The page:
Why do Wild Postings and other visual advertising mediums rely primarily on images to attract their target audience?
Why not use more copy? Or a mix of both copy and images.
According to CapitalOutDoor.com, a company dedicated to measuring outdoor advertising effectiveness, the average person only looks at a billboard for 4 seconds. (Wild Postings sometimes have more time than this, but it’s still a small window.)
And research by 3M, the Post-it Notes company, discovered visuals are processed 600,000 times faster than words.
So it’s no surprise why companies avoid using the copy in their outdoor marketing.
But copy in outdoor advertising isn’t an absolute rule. And like most industries, there are exceptions to every rule.
Do you ever have a song stuck in your head from a radio ad?
Here’s a great example:
Companies often use a catchy jingle and rhyming words like this one to help customers remember their products. And it works.
But this idea can also be effective without the enticing melody.
In Oklahoma, the state’s soccer association wanted more of their residents to take part in soccer, so they used on another foot related interest people have: Bigfoot.
They created a billboard with an image of a soccer field, with a giant microscope looking at both a Bigfoot footprint, a soccer ball and text that read “Find Your Big Foot.”
The outdoor ad campaign raised awareness and laughs over its flight length.
Less is More
Bethesda, a popular game studio making of such classics as Skyrim and Fallout to name a few changed its payment structure for its online MMO (Massive Multiplayer Online Game) Elder Scrolls Online to free to play.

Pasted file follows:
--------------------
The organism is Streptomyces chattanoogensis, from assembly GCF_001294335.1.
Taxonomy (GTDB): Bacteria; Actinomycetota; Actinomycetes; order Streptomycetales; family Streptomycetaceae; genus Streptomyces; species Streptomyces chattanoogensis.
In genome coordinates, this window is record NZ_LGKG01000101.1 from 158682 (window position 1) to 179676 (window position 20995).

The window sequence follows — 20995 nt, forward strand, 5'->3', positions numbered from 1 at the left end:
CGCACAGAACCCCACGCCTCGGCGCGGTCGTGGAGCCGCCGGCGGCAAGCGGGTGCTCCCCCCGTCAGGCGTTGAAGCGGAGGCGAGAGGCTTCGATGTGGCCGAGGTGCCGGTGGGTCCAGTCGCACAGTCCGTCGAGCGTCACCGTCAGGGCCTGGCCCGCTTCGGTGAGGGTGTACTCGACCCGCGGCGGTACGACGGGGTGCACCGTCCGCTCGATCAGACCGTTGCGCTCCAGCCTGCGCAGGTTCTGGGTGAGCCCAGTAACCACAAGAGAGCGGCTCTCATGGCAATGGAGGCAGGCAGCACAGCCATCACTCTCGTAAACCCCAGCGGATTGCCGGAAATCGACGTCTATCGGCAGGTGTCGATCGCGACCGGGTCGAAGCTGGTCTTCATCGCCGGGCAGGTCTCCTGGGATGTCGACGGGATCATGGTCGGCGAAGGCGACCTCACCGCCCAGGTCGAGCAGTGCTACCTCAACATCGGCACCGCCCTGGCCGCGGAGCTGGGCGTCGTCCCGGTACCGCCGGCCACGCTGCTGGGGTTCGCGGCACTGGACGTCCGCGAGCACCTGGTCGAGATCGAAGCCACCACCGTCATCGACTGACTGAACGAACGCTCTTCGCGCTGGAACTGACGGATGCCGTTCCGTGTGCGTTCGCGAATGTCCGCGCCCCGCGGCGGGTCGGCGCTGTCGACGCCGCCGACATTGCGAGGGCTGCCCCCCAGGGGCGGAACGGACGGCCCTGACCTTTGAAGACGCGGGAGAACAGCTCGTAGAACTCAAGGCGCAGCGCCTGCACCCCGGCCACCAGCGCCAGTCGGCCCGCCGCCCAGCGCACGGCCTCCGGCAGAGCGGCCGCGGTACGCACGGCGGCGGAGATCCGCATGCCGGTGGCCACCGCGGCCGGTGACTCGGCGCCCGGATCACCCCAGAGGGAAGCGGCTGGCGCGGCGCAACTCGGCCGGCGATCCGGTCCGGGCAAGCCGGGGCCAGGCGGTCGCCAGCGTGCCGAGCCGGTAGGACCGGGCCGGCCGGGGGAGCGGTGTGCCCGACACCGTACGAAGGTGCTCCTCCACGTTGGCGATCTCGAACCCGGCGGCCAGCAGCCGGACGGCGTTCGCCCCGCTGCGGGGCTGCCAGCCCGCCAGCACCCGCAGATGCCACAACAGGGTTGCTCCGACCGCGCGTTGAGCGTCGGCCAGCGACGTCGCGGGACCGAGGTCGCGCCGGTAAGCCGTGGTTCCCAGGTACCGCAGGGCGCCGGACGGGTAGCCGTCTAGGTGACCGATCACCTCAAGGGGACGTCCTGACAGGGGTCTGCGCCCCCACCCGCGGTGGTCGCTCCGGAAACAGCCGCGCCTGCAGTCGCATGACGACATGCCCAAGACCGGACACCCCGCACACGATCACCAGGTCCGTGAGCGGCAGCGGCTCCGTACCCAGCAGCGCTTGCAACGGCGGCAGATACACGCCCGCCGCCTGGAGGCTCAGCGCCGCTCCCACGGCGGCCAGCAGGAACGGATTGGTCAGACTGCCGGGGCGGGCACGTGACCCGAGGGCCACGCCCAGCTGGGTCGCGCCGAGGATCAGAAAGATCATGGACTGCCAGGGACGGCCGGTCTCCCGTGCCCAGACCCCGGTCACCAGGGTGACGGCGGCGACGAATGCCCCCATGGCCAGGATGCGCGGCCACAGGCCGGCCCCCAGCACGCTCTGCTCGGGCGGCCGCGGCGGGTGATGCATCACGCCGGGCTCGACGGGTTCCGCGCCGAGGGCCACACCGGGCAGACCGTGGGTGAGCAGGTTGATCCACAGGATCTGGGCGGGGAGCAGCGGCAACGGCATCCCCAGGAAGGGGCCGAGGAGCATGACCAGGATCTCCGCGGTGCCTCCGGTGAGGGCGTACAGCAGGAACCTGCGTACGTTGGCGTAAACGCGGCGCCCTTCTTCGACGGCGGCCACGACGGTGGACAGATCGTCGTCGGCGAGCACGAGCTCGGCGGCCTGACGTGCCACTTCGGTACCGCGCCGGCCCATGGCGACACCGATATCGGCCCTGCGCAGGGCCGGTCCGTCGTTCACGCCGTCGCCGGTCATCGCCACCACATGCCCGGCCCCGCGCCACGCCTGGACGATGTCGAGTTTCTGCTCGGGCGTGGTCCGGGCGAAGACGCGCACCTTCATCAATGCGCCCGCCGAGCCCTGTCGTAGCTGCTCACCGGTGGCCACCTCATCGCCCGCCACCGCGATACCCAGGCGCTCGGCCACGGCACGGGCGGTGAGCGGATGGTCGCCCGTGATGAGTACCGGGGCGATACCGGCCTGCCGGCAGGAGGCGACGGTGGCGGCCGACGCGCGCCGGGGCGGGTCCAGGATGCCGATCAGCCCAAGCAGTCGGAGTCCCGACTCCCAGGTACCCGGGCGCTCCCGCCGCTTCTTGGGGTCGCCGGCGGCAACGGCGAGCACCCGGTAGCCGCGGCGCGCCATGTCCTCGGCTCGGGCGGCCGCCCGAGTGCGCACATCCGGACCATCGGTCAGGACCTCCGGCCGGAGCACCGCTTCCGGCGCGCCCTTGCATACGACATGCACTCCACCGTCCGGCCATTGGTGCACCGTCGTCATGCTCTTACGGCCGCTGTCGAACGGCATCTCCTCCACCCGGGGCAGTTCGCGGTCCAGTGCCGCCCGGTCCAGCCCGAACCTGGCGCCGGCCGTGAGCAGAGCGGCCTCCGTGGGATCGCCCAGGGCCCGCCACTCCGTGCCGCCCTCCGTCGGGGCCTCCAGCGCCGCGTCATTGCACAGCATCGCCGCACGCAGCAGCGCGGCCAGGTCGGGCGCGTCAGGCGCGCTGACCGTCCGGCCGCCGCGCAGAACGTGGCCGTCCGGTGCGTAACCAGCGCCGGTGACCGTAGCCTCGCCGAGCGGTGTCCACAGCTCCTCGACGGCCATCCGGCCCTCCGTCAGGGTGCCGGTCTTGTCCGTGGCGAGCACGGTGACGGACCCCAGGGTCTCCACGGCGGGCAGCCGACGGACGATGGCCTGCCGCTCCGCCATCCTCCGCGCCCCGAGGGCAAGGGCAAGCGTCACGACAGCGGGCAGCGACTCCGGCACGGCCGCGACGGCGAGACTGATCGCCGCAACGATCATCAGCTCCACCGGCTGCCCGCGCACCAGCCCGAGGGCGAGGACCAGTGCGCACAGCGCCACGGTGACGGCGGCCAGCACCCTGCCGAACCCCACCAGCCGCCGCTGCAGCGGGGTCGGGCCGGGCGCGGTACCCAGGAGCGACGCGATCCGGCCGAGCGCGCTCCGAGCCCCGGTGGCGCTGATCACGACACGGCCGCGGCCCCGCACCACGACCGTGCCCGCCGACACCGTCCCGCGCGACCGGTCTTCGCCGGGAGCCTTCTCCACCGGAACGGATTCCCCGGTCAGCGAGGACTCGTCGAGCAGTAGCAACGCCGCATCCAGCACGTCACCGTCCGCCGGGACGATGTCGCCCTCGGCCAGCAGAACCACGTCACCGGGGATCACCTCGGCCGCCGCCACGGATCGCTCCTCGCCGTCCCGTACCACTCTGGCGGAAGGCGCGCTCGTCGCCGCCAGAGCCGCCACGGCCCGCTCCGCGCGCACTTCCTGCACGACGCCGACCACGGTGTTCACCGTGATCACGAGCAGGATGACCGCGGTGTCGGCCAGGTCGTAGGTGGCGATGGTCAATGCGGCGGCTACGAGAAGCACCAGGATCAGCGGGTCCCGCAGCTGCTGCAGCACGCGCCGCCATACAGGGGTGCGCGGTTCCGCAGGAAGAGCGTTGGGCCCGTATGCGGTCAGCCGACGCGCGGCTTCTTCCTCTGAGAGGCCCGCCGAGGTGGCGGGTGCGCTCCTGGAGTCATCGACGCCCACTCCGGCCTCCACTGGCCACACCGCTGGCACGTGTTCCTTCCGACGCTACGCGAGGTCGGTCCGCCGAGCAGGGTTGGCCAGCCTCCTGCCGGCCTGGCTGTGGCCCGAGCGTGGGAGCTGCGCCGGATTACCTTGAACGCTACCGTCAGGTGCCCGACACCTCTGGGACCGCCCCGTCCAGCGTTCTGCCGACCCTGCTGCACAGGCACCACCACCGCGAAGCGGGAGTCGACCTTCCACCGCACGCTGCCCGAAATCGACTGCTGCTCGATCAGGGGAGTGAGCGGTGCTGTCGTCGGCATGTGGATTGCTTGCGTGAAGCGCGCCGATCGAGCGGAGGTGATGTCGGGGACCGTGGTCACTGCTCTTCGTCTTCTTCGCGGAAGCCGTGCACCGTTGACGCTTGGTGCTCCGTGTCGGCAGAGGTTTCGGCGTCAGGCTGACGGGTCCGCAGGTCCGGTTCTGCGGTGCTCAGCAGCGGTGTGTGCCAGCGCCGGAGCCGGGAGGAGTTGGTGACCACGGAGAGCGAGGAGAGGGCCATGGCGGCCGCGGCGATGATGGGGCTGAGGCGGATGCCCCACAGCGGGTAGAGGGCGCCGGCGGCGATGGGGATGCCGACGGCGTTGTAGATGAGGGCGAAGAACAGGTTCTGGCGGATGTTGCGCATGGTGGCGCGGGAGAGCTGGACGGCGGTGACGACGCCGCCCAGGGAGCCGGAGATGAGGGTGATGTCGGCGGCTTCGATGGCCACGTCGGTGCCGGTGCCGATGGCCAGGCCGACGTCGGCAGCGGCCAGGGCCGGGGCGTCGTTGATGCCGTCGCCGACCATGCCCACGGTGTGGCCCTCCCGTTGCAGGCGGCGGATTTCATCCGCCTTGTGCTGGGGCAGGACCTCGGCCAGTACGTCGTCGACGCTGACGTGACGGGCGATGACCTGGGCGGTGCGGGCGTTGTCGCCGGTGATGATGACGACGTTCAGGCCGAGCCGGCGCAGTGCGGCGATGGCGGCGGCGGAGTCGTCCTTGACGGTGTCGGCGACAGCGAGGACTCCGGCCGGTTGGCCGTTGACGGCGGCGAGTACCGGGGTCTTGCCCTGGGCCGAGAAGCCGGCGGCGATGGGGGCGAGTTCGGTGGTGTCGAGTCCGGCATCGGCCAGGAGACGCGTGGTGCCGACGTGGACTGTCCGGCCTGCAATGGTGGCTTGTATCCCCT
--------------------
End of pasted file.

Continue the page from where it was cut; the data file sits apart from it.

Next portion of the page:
What does this have to do with wild postings and outdoor advertisements?
When marketing this change, Bethesda didn’t go into specifics or talk in length about the game.
Instead, wherever their game was advertised on a wild posting or other outdoor ads, they put a title, image and 3 words of copy. “Free to Play”
This short and sweet phrase captured the essence of the benefit to gamers on the fence about playing the game but also spoke to players who dropped the game in favor of other MMOs that were cheaper or were also free to play.
In other words, if your product and service have a powerful benefit or advantage over your competition and it’s possible to highlight that fact in a few choice words. Do it.
In 2005, Psychologists Paul W. Foos and Paula Goolkasian conducted a study on the difference between the human memory of pictures vs. words.
Not surprisingly, when volunteer participants were asked to perform types of two tasks involving memory with images and word, the results pointed to images as a source of better recall than spoken words.
And when it came to printed words, a recall could be lower than 40%.
Foos and Goolkasian thought that perhaps the participants were processing the printed words too quickly and fail to attract the attention of people as effectively as words or pictures.
So in the final experiment, Foos & Goolkasian “degraded” the word by either adding visual distractors to words like this.
Recall of the printed word increased to almost 50%.
Foos & Goolkasian argue the same mental processes applies to short-term memory for pictures, sounds, and printed words.
It’s all about creating a different way for potential customers to process your copy.
While the words used in your wild posting copy have merit, how the copy is presented can often be even more important on the impact of your ad than the copy itself.
So, Do Wild Postings Need Copy?
The short answer is no.
The results from psychological and marketing research from all over the globe conclude that images and the spoken word are far more useful in advertising than printed copy ever will be.
However, there are examples where the copy has aided or even elevated wild postings and outdoor advertising.
When deciding whether or not to employ copy onto your outdoor campaign, make sure to follow these strategies and tactics and you’ll be head and shoulders over your competition.
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